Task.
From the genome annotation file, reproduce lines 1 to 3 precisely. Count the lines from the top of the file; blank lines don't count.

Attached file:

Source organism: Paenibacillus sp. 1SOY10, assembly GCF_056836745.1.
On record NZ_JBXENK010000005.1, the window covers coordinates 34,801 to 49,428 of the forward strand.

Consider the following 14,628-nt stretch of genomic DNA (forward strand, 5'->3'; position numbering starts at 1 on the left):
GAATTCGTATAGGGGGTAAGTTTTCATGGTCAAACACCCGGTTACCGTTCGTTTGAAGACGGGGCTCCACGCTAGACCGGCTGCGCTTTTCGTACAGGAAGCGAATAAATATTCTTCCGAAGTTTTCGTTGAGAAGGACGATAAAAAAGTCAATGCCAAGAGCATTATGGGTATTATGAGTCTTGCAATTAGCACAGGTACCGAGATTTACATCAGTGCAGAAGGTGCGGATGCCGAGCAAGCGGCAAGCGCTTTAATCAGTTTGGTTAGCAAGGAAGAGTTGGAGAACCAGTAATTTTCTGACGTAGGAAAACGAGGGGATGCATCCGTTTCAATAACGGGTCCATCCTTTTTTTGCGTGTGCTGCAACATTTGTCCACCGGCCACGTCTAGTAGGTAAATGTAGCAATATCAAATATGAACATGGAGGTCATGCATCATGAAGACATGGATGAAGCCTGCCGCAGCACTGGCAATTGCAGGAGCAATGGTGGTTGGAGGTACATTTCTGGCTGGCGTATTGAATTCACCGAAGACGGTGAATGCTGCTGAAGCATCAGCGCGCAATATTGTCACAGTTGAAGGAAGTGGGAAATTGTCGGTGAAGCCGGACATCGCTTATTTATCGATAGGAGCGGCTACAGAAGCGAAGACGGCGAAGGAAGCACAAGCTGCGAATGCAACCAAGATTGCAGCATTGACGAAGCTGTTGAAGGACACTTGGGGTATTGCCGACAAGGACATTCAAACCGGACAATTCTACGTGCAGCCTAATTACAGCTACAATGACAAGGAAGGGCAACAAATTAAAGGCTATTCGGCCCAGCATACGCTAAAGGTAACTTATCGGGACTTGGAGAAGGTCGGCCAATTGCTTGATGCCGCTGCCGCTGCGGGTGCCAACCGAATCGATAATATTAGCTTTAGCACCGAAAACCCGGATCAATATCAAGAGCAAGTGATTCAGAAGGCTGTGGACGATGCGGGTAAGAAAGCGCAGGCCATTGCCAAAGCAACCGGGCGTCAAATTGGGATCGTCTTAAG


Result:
Source organism: Paenibacillus sp. 1SOY10, assembly GCF_056836745.1.
On record NZ_JBXENK010000005.1, the window covers coordinates 34,801 to 49,428 of the forward strand.

Consider the following 14,628-nt stretch of genomic DNA (forward strand, 5'->3'; position numbering starts at 1 on the left):